Posted in Books I love, Musings

The Morning Pages and the Secret Sharer’s Hat

I’ve been going over my morning pages from 2012.  The morning pages were introduced by Julie Cameron in The Artist’s Way.  Basically, you write 3 pages first thing every morning whether you feel like it or not and, after a period of time, read and annotate them with an eye toward finding  inspired or meaningful passages.  My own pages can be, by turns, inspiring, embarrassing or downright boring with my ponderous, self-centered trip.
I see I had been reading–in 2012–Joseph Conrad’s enigmatic meditation on identity and the  shifting vicissitudes of fate: The Secret Sharer.  This story tells of the narrator’s first command, and a pivotal event that marked his passage from dissolute wastrel to respectable sea captain.  He had hidden a stowaway–his mirror image, a troublesome aspect of his impulsive youth–which he must leave ashore in order to “get on” with the responsibilities his new station demands.  In the magnificent climax, the captain risks his career by sailing close to a Java cape  to jettison his double.  His ship is nearly “caught in stays” and wrecked beneath the sheer headland that looms over his limp head-sails “like the dark gates of Erebus.”  As a final gesture of compassion, the captain gives his hat to protect his “other self” from the fierce, tropic sun.  It is this hat–lost during the fugitive’s swim to shore–that provides the only visible waypoint on the dark sea; by it he accomplishes the delicate maneuver of bringing his vessel’s bow across the flukey breezes and pointed toward the the safety of deep water.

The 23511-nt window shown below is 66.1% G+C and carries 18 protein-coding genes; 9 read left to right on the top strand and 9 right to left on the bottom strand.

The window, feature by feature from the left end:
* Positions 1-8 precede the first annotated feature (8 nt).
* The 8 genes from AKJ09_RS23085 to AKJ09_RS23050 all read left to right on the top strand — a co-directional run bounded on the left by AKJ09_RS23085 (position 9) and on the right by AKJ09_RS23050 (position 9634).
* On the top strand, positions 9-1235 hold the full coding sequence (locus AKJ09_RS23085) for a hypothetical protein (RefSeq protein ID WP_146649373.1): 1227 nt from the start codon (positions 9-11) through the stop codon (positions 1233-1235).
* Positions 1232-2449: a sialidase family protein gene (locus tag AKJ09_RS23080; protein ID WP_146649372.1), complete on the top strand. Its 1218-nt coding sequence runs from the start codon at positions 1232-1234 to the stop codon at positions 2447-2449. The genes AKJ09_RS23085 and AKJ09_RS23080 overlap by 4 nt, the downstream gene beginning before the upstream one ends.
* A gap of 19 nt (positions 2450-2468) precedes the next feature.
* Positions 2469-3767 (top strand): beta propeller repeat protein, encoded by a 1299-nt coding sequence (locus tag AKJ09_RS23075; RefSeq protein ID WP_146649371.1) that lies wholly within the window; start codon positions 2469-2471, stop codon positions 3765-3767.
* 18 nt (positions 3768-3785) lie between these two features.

The captain’s twin is “now gone from the ship, to be hidden forever from all friendly faces, to be a fugitive and vagabond on the earth.”
The morning pages are like the Secret Sharer’s hat.  They provide a clear–albeit shifting–waypoint whereby we can weather hazardous shoals and see the secret workings that shape our lives into a meaningful pattern.  In these page’s sleepy scrawl we see our life’s dominant theme, descry our personal myth, and have the opportunity to show compassion for the errant soul who blathers on and on about the cruel hand of fate.

Posted in Musings, port madison History

Emblem of hope

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It is fitting that the Vickers memorial in Kane cemetery on Bainbridge Island’s north end stands high above the remains of Port Madison’s more illustrious and wealthy citizens.
Engineer Vickers was oiling the shaft on the venerable, paddle wheel steamer, the Politkovsky, when the crank fell on his head and sent him to this early grave.  The local Masons then took up a charitable collection to order a Carrara marble statue from Italy.